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Lecture 11: General equilibrium ECON 201 Microeconomic Theory I I nstructor: Fernando Aragon `
IntroducDon 15 Our analysis of markets thus far has been focused on individual markets; this is called partial equilibrium analysis . Determination of the equilibrium in a single market assuming there are no cross-market spillovers One exception: consideration of cross-price elasticities Most markets are linked to others in important ways. For example, increased labor demand from one industry increases the wage for all workers, regardless of their industry. Ignoring cross-market effects simplifies the analysis but is unrealistic. In this chapter, we introduce general equilibrium analysis . A study of market behavior that incorporates cross-market influences to determine the equilibrium
General Equilibrium Effects in Action 15.1 General equilibrium analysis has two parts. 1. Positive analysis describes the mechanics of market interactions. 2. Normative analysis offers definitions of equity and efficiency that allow policy makers to analyze how different equilibria affect different members of society.
General Equilibrium Effects in Action 15.1 An Overview of General Equilibrium Effects Consider the Energy Policy Act of 2005 This legislation set mandates for the use of biofuels in gasoline blends. At least 4 gallons of ethanol required in gasoline blends in 2006, ramping up to 7.5 gallons by 2012. These were binding minimums, meaning that normal market forces would have likely resulted in less ethanol being used. As expected, the mandate increased demand for corn, hence the price. However, the prices of wheat, rice, and soybeans also increased during this period.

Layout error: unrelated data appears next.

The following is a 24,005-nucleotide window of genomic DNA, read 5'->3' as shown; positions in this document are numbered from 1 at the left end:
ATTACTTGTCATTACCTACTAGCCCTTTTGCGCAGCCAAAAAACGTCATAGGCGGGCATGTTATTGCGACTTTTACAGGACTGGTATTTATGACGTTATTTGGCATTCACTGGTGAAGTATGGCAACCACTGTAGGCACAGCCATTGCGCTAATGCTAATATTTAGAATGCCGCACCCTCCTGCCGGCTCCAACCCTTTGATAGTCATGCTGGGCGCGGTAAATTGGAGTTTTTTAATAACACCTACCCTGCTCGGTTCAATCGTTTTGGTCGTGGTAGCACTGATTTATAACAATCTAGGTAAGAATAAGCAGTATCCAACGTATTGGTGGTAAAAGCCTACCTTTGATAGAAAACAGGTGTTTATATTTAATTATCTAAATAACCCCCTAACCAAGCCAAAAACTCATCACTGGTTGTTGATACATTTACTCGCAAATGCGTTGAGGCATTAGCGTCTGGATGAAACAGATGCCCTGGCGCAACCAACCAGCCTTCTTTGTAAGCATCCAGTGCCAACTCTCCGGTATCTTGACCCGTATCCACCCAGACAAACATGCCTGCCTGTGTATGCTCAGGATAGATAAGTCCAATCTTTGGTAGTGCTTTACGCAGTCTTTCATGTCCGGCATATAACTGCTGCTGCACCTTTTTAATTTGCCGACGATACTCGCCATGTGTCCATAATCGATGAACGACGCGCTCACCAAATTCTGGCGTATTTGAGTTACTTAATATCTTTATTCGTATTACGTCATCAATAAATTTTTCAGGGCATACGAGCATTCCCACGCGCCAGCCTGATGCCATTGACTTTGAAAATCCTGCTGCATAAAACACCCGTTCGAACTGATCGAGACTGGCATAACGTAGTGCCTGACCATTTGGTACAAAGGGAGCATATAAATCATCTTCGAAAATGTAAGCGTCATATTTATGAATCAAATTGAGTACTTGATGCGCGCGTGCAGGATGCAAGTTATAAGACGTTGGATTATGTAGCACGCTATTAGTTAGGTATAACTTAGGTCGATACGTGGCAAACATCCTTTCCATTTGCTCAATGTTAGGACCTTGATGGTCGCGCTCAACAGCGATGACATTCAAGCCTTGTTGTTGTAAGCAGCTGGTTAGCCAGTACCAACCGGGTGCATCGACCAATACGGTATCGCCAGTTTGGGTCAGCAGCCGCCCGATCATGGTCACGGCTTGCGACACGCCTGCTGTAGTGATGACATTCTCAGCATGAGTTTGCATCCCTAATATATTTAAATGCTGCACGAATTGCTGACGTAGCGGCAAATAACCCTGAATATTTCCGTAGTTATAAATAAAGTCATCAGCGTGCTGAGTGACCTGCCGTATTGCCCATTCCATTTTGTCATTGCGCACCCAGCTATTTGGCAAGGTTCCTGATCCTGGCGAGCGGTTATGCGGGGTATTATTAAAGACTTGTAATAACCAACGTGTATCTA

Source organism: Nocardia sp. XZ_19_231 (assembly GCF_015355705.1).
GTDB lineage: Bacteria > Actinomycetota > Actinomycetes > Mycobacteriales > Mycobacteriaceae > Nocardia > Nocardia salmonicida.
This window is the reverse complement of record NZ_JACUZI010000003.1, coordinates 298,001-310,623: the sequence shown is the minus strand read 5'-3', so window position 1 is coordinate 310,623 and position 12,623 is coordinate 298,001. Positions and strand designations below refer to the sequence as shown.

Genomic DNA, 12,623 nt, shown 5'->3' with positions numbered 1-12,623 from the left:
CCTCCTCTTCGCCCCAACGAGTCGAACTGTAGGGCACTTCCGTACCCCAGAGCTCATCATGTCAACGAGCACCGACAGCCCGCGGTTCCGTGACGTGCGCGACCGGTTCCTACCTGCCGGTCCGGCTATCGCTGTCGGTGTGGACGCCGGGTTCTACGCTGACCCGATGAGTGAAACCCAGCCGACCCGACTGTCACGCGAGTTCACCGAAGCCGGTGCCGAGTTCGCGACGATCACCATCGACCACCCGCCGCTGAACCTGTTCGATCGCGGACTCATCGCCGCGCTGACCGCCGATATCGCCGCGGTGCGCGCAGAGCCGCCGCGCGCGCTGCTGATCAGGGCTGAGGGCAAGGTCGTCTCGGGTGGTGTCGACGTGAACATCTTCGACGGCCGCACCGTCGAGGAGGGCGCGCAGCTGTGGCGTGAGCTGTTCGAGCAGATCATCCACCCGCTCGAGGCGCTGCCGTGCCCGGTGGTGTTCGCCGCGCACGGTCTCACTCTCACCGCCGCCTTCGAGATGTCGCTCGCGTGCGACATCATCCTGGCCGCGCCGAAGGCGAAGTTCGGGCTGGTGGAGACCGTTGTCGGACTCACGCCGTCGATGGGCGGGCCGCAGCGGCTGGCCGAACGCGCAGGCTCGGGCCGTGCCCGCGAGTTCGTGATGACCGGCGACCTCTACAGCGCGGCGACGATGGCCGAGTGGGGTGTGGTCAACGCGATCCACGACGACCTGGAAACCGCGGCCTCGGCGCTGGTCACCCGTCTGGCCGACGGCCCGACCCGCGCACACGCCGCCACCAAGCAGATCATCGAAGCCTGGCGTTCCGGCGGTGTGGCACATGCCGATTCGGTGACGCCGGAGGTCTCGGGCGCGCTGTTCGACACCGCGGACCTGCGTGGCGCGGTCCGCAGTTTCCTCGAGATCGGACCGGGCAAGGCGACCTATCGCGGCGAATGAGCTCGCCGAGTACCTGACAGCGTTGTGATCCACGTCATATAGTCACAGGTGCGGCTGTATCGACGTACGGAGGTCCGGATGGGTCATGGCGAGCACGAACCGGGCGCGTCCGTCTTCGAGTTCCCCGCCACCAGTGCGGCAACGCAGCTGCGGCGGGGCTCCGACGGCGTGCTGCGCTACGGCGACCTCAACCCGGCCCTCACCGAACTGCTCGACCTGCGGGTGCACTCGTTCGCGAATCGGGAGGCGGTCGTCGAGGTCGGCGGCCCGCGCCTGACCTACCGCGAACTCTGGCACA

General Equilibrium Effects in Action 15.1 Why would we expect the price of other commodity crops to increase? As demand for corn increases, the price increases. As the price increases, consumers demand more of substitute goods. For instance, wheat-based cereals versus corn-based As demand for other commodities increases, the demand for corn increases further. These effects can be depicted graphically.
General Equilibrium Effects in Action 15.1 Figure 15.1 General Equilibrium Effects in Corn and Wheat Markets (a) Corn Market (b) Wheat Market Price of corn Price of wheat ($/bushel) S c 1 ($/bushel) S w1 P wF P cF P c 3 P w 3 P c 2 P w 2 P c 1 P w 1 D cF D wF D c 3 D w 3 D c 2 D w 2 D w 1 D c 1 Quantity of corn (bushels) Quantity of wheat (bushels) Q cF Q c 3 Q c 2 Q c 1 Q wF Q w 3 Q w 2 Q w 1 The ethanol mandate shifts corn demand outward, and the rise in corn prices increases the demand for wheat. Higher wheat prices further increase demand for corn. This process continues until a Hinal equilibrium is reached.
General Equilibrium Effects in Action 15.1 Why else might the price of other commodity crops increase?

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